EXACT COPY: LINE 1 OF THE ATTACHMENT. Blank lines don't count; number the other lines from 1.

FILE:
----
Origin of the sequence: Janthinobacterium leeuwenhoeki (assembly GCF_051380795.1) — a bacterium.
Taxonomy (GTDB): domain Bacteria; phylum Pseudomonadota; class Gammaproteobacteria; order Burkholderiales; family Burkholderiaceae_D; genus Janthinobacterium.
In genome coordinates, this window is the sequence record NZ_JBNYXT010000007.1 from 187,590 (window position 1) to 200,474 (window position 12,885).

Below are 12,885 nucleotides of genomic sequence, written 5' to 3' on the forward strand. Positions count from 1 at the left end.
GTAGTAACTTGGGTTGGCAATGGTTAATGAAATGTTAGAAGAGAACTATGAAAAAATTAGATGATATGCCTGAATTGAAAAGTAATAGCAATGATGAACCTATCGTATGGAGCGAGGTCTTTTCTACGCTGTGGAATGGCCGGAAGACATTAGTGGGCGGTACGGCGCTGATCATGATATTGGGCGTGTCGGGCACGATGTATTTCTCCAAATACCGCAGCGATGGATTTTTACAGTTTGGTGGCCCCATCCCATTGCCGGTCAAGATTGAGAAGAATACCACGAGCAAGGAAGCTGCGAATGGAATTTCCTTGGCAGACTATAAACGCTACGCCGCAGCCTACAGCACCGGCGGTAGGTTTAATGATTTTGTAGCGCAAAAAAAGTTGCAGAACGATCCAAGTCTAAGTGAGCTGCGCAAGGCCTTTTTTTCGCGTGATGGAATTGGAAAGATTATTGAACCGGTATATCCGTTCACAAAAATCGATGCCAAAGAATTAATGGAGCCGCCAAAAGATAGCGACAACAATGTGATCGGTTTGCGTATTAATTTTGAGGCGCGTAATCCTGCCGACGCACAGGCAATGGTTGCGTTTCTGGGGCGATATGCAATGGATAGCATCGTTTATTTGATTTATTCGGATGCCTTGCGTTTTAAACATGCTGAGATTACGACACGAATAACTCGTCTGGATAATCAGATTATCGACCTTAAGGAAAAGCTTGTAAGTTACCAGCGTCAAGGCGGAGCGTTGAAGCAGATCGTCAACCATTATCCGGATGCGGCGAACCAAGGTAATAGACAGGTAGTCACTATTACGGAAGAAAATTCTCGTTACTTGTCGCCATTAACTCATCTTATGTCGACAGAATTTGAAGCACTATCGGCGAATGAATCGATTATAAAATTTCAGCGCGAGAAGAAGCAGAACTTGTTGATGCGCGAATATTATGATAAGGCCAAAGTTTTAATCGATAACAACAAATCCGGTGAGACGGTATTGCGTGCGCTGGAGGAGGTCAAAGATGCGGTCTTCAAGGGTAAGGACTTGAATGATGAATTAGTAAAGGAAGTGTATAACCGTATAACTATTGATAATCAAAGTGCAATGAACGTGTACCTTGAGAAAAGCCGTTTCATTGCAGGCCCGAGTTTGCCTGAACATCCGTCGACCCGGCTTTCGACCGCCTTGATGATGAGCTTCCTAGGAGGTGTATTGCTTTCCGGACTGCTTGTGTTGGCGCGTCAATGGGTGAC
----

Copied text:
Origin of the sequence: Janthinobacterium leeuwenhoeki (assembly GCF_051380795.1) — a bacterium.